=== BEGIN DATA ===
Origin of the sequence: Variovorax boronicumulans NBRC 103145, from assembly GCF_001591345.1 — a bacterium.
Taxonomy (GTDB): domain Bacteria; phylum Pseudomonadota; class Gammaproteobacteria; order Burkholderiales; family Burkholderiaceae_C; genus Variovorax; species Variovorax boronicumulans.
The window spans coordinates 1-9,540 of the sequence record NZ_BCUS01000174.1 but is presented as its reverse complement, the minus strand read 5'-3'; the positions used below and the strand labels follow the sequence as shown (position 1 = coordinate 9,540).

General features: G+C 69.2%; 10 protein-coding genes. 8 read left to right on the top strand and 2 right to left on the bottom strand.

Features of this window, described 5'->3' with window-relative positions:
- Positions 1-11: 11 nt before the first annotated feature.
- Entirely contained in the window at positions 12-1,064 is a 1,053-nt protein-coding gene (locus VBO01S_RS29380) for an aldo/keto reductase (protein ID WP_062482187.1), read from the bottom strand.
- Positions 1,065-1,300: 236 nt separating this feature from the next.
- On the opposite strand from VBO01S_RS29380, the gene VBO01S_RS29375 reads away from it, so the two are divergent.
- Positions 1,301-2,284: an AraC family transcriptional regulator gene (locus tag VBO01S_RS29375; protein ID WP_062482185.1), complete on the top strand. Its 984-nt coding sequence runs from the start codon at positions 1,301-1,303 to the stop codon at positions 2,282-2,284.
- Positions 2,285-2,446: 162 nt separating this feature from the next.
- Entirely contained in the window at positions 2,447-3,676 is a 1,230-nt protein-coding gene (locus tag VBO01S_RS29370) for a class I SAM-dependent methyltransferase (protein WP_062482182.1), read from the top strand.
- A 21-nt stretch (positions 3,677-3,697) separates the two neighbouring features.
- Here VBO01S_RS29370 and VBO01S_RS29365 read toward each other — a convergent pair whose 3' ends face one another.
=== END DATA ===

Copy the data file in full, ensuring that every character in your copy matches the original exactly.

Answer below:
Origin of the sequence: Variovorax boronicumulans NBRC 103145, from assembly GCF_001591345.1 — a bacterium.
Taxonomy (GTDB): domain Bacteria; phylum Pseudomonadota; class Gammaproteobacteria; order Burkholderiales; family Burkholderiaceae_C; genus Variovorax; species Variovorax boronicumulans.
The window spans coordinates 1-9,540 of the sequence record NZ_BCUS01000174.1 but is presented as its reverse complement, the minus strand read 5'-3'; the positions used below and the strand labels follow the sequence as shown (position 1 = coordinate 9,540).

General features: G+C 69.2%; 10 protein-coding genes. 8 read left to right on the top strand and 2 right to left on the bottom strand.

Features of this window, described 5'->3' with window-relative positions:
- Positions 1-11: 11 nt before the first annotated feature.
- Entirely contained in the window at positions 12-1,064 is a 1,053-nt protein-coding gene (locus VBO01S_RS29380) for an aldo/keto reductase (protein ID WP_062482187.1), read from the bottom strand.
- Positions 1,065-1,300: 236 nt separating this feature from the next.
- On the opposite strand from VBO01S_RS29380, the gene VBO01S_RS29375 reads away from it, so the two are divergent.
- Positions 1,301-2,284: an AraC family transcriptional regulator gene (locus tag VBO01S_RS29375; protein ID WP_062482185.1), complete on the top strand. Its 984-nt coding sequence runs from the start codon at positions 1,301-1,303 to the stop codon at positions 2,282-2,284.
- Positions 2,285-2,446: 162 nt separating this feature from the next.
- Entirely contained in the window at positions 2,447-3,676 is a 1,230-nt protein-coding gene (locus tag VBO01S_RS29370) for a class I SAM-dependent methyltransferase (protein WP_062482182.1), read from the top strand.
- A 21-nt stretch (positions 3,677-3,697) separates the two neighbouring features.
- Here VBO01S_RS29370 and VBO01S_RS29365 read toward each other — a convergent pair whose 3' ends face one another.